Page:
High school students piled out of a school bus while another student came out of his car in a suit. From my first few minutes on campus I could tell that Vance-Granville Community College was a place of eagerness. Inside the Civic Center was no different: leaders from Vance, Granville, Warren, Franklin, were all gathered and eager to continue making positive changes in their communities. These leaders represented nonprofit organizations, economic development, the K-12 public education system, higher education, and philanthropy with the ultimate goal of addressing the challenges of economic mobility in their respective counties. And thanks to the wonders of technology, we had a similar group from Nash County gathered to participate at Nash Community College. These counties are all part of the North Central Prosperity Zone (an NC Department of Commerce classification).
Earlier this year, MDC and the John M. Belk Endowment released a report examining economic mobility across North Carolina. During a convening on October 17, we had the chance to see how communities are responding to recent Equality of Opportunity research showing that upward economic mobility is particularly low in the South compared to other U.S. regions. Researchers looked at economic mobility in “commuting zones” (regional economies that share a labor force and sometimes cross county or state lines). The three commuting zones that encompass these counties are Wilson, Henderson, and Raleigh. Out of 729 zones they rank 13th, 23rd, and 85th, respectively, with #1 being the least mobile.
In the Henderson commuting zone (Vance and Warren counties), 38 percent of children born to parents in the bottom income quintile will stay there as adults. Only 26 percent will rise to the middle or upper middle income quintile; a meager 4 percent have a chance to make it to the highest income quintile. The figures are similar in the Wilson and Raleigh commuting zones.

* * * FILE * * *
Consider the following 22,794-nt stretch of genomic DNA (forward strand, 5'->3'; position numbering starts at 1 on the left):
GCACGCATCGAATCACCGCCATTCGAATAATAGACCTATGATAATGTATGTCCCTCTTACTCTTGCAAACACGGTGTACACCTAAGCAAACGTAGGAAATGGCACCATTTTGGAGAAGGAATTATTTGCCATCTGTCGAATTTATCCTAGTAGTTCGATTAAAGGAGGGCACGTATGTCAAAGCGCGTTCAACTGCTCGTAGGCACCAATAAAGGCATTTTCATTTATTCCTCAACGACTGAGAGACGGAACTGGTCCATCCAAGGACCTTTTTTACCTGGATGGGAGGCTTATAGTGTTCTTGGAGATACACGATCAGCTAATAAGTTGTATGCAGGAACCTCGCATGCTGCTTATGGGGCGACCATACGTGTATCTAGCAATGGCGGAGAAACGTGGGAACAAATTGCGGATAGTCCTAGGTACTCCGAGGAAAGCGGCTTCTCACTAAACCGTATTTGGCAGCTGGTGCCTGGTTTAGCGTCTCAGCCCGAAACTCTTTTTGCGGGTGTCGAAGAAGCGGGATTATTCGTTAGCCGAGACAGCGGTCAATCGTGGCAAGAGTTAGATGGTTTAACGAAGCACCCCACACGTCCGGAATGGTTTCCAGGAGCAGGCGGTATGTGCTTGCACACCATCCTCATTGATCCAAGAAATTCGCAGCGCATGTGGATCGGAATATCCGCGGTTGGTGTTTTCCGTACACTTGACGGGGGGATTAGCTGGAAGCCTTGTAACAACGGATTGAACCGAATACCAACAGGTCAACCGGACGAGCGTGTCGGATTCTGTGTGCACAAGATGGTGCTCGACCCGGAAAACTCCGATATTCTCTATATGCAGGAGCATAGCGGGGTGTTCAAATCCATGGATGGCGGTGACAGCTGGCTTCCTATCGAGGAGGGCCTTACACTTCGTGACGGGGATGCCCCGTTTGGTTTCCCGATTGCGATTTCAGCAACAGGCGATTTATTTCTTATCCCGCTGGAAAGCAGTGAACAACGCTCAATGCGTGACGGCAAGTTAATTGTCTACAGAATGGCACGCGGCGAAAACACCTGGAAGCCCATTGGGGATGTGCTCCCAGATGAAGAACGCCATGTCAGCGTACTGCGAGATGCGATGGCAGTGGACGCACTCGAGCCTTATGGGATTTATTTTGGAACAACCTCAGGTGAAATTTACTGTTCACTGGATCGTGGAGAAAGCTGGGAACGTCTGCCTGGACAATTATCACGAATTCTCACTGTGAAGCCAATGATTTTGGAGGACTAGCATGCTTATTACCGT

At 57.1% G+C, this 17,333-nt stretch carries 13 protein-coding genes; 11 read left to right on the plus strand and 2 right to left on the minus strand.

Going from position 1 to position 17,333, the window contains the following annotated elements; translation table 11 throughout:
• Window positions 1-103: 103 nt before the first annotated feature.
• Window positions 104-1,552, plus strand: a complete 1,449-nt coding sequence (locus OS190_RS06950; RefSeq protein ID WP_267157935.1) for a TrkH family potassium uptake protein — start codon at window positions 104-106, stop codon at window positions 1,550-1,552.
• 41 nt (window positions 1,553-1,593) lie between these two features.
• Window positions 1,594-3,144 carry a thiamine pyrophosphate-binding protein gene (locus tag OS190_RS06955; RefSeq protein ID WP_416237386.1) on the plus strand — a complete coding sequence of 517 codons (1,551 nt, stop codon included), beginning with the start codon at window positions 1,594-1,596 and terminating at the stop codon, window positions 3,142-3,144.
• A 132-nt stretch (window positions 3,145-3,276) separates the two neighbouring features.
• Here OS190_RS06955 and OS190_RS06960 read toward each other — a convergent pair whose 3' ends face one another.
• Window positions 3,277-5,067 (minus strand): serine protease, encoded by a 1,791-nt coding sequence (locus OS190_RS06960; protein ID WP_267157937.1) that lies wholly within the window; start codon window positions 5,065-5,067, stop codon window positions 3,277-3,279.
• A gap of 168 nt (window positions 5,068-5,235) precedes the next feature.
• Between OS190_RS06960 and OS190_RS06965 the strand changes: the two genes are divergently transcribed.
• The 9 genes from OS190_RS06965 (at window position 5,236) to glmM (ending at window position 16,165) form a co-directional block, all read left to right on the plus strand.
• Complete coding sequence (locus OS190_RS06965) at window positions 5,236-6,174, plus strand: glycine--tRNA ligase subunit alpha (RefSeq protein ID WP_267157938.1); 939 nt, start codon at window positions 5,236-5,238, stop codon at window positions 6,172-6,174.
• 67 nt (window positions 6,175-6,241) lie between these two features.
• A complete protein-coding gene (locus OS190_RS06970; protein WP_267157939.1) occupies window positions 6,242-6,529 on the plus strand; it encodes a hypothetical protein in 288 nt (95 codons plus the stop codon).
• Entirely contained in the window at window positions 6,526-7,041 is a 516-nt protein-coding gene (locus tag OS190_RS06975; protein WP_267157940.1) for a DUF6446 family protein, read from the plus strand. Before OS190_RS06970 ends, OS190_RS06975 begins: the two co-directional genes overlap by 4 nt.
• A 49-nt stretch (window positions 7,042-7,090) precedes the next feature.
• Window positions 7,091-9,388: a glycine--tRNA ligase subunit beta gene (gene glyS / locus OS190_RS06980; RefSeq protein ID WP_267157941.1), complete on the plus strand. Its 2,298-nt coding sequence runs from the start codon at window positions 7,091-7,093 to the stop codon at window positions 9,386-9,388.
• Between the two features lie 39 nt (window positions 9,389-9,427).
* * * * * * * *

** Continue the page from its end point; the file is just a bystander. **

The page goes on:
In the face of these bleak data emerged that sense of eagerness I witnessed in the parking lot. Attendees reflected on the idea of the American Dream–and The Jefferson’s theme song–and how that could be a reality for their residents. Leaders were passionate in sharing both strengths and challenges their communities faced.
Community leaders were well-aware of all of the outstanding resources and programs that were helping residents move on up, including: a brand new performing arts center, a strong Chamber of Commerce, a committed community college, internship, CTE and STEM programs for high schoolers, and youth leadership for grades 8-10 that connects students with small business opportunities.
Equally important was their cognizance of forces that were impeding residents’ upward mobility such as limited industry participation, substance abuse, limited role models for youth, teens balancing work and school, higher standards for entry-level positions for higher paying jobs, and discrepancies in communication about opportunities available to different youth.
With the knowledge of what is working for and against their mobility odds, leaders put their minds together to engineer ways to build an infrastructure of opportunity (or the systemic factors that can be aligned to work more effectively in favor of expanding education and living-wage prospects for residents). A theme revolving around youth, innovation, and inclusion quickly emerged. Leaders in these counties plan on strengthening STEM programs, advertising the “Vance Guarantee” and CTE to middle school students, emphasizing “trauma health” without shame, building on youth’s interest in technology, focusing on those furthest from opportunity, and learning from the past.
Creating an infrastructure of opportunity is made possible when communities collectively digest data, understand the challenge, engage in dialogue about the set of conditions working for and against their shared goals for mobility, and respond accordingly and collaboratively. These counties are off to a good start!